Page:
New sexual violence court process to be piloted in Whangarei and Auckland

Wed 09 Nov 2016

The District Court has announced that a new process for sexual violence cases will be piloted in Whangarei and Auckland from December 2016. Under ...

The District Court has announced that a new process for sexual violence cases will be piloted in Whangarei and Auckland from December 2016.

Under the pilot, these District Courts and their satellite courts will deal with sexual violence cases at a regular time and place, instead of within the daily mix of other cases.

The pilot will cover all serious (Category 3) sexual violence cases to be heard by a jury in Whangarei and Auckland District Courts, and from their satellite courts. The pilot will last for 2 - 2.5 years.

In a Law Society article introducing the pilot Chief District Court Judge Jan-Marie Doogue said "The aim has been to bring together like cases to assist in the cohesive and consistent application of applicable legal principles within existing legislative frameworks." 

The District Court's Sexual Violence Court Pilot - Frequently Asked Questions document outlines some of the differences in the process:

"Pre-trial case management by the judge will be more intensive and pro-active. The judge will have specialised training in sexual violence offending and be able to draw on Best Practice Guidelines. The timeframes for bringing a case to trial should therefore be shorter, reducing some of the uncertainty that people involved in these cases find distressing."

The Guidelines for Best Practice are included in Chief District Court Judge Jan-Marie Doogue's Law Society article. The education programme is currently being developed. Training through the programme will be provided initially to the 20 judges involved in the pilot in January and then extended to all District Court Judges through the Institute of Judicial Studies.

The Law Commission report Justice Response to Victims of Sexual Violence: Criminal Trials and Alternative Processes (2015) recommended piloting a specialist sexual violence court. Judge Doogue stated "Providing specialised education and reducing delays addresses two elements of the Law Commission report."

Judge Doogue said "In the absence of law change, other Law Commission recommendations such as having accredited prosecutors, competence requirements for defence counsel, and alternative trial practices – including alternative ways to give and cross-examine evidence – fall outside the pilot scope."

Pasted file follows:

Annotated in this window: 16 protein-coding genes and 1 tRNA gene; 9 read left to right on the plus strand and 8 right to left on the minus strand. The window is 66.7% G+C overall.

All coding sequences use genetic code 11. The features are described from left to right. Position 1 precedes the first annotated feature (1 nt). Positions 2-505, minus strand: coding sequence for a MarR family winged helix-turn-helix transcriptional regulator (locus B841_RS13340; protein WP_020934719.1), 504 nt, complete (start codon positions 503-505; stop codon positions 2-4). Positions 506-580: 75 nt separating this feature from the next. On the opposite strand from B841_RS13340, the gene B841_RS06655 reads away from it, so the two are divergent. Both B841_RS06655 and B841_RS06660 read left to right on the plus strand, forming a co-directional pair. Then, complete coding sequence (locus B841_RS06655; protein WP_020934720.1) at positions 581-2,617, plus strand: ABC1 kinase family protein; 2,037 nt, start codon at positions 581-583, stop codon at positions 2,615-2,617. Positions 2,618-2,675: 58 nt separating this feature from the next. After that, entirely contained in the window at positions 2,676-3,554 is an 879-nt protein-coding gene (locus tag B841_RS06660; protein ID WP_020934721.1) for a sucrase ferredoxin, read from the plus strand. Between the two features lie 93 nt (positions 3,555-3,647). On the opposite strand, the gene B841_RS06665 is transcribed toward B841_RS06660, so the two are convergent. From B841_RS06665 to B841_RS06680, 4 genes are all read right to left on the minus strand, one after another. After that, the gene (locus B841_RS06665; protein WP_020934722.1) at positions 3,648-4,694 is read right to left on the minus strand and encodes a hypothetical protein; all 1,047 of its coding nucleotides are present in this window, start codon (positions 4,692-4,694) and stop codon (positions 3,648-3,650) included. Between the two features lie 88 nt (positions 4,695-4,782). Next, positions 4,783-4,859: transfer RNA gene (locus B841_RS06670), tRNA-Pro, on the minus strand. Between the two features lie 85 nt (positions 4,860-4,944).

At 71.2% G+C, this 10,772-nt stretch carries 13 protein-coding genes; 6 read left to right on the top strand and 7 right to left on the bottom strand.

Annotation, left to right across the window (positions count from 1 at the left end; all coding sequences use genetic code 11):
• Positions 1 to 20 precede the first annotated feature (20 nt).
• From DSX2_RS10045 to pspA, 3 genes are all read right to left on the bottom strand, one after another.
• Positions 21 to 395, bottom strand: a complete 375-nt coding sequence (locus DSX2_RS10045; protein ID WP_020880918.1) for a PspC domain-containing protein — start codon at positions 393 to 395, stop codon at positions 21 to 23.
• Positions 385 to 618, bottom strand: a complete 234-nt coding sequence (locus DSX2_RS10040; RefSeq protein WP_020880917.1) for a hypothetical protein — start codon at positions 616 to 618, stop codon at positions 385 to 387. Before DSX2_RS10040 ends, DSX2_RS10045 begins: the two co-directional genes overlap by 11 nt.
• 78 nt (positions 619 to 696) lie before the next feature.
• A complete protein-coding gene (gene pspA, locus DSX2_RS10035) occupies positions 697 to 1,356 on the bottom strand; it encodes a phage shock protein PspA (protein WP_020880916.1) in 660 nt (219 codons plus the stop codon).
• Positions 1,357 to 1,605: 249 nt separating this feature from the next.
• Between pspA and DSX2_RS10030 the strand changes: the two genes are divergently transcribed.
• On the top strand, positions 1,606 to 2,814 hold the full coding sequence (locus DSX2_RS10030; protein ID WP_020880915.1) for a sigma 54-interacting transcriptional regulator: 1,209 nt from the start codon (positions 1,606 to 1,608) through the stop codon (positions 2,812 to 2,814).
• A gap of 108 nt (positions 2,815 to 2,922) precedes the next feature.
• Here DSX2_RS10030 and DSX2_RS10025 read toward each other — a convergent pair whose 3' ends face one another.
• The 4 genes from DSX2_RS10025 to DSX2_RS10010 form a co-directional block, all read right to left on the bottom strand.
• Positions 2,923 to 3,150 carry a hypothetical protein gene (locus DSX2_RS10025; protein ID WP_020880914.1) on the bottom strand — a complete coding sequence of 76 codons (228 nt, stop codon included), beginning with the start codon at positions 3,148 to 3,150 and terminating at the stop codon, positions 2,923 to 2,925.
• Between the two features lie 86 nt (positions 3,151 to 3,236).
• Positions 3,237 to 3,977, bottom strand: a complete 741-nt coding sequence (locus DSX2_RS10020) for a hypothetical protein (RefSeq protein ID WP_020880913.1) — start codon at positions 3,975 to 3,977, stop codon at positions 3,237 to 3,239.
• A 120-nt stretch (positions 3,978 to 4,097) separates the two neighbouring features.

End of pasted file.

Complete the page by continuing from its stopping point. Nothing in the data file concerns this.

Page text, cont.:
Justice Minister Amy Adams said that the Government was looking at changes which could be made within the existing court framework, rather than changing from an adversarial to inquisitorial system.

The District Courts said approximately $300,000 has been budgeted for the pilot this financial year. Justice Minister Amy Adams said the Government's Justice Sector Fund has allocated $130,000 over the two years to support the implementation and evaluation of the pilot.

Chairperson of the Te Ohaakii A Hine- National Network Ending Sexual Violence Together (TOAH-NNEST) Tauiwi caucus, Maggy Tai Rakena said "Over the course of many years trying to support children, youth and adult victims of sexual violence to navigate New Zealand’s court system, the sector has been repeatedly disappointed by the lack of understanding demonstrated by many involved in all aspects of the court system. Judges live in our communities and are affected by public misconceptions about sexual violence. It is wonderful to hear that a professional education programme will be made available to them and thereby better enable them to undertake their complex role."

National Survivor Advocate Louise Nicholas supports the pilot saying "It's about judges understanding the nature of the survivor and the trauma they go through - you can get women and men who are upfront and say it how it is, and then on the other hand you can get victims who are upset and struggle to speak in court."

Auckland University Law Lecturer Khylee Quince asked whether the specialised training will also consider the unique needs of Māori. She said, "One of my concerns is the fact they've talked about the need to have specialist training for judges, but we need to know what the specialist training is. So it should be about dealing with Māori as well as dealing with the specialist nature of sexual violence and how those dynamics work."

For more information about reforms sexual violence legal processes see the previous NZFVC stories:

Debate on changes to improve court processes for victims of sexual assault

Law Commission publishes report on justice response to victims of sexual violence

Bill to make court less traumatic for children and victims of sexual offences


Speedier trial for North sexual violence cases, The Northern Advocate, 21.10.2016

Pilot pushes for faster process for sexual violence cases, Radio NZ, 20.10.2016

NZ to get its first sexual violence court in wake of Roastbusters case, One News, 20.10.2016

Image: Pixabay